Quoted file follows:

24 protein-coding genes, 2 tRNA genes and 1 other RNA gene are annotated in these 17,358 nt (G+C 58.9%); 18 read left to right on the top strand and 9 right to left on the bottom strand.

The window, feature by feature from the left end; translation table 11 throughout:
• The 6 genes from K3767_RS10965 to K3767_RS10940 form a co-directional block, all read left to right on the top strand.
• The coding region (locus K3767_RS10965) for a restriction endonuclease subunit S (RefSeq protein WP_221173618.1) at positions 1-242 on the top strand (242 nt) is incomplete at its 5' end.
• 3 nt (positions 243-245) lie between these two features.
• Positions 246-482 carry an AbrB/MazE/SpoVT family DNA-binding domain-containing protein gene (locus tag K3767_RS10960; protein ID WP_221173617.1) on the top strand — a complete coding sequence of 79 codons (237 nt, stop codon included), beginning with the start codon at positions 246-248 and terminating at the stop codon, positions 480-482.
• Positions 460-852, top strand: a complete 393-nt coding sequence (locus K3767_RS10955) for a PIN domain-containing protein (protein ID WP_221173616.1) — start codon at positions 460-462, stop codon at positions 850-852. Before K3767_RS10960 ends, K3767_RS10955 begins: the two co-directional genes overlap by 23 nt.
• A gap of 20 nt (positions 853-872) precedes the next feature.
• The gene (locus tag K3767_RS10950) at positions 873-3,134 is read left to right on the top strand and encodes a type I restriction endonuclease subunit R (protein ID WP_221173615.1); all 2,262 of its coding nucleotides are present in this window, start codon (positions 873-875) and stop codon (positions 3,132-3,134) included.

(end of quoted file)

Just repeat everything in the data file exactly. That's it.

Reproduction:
24 protein-coding genes, 2 tRNA genes and 1 other RNA gene are annotated in these 17,358 nt (G+C 58.9%); 18 read left to right on the top strand and 9 right to left on the bottom strand.

The window, feature by feature from the left end; translation table 11 throughout:
• The 6 genes from K3767_RS10965 to K3767_RS10940 form a co-directional block, all read left to right on the top strand.
• The coding region (locus K3767_RS10965) for a restriction endonuclease subunit S (RefSeq protein WP_221173618.1) at positions 1-242 on the top strand (242 nt) is incomplete at its 5' end.
• 3 nt (positions 243-245) lie between these two features.
• Positions 246-482 carry an AbrB/MazE/SpoVT family DNA-binding domain-containing protein gene (locus tag K3767_RS10960; protein ID WP_221173617.1) on the top strand — a complete coding sequence of 79 codons (237 nt, stop codon included), beginning with the start codon at positions 246-248 and terminating at the stop codon, positions 480-482.
• Positions 460-852, top strand: a complete 393-nt coding sequence (locus K3767_RS10955) for a PIN domain-containing protein (protein ID WP_221173616.1) — start codon at positions 460-462, stop codon at positions 850-852. Before K3767_RS10960 ends, K3767_RS10955 begins: the two co-directional genes overlap by 23 nt.
• A gap of 20 nt (positions 853-872) precedes the next feature.
• The gene (locus tag K3767_RS10950) at positions 873-3,134 is read left to right on the top strand and encodes a type I restriction endonuclease subunit R (protein ID WP_221173615.1); all 2,262 of its coding nucleotides are present in this window, start codon (positions 873-875) and stop codon (positions 3,132-3,134) included.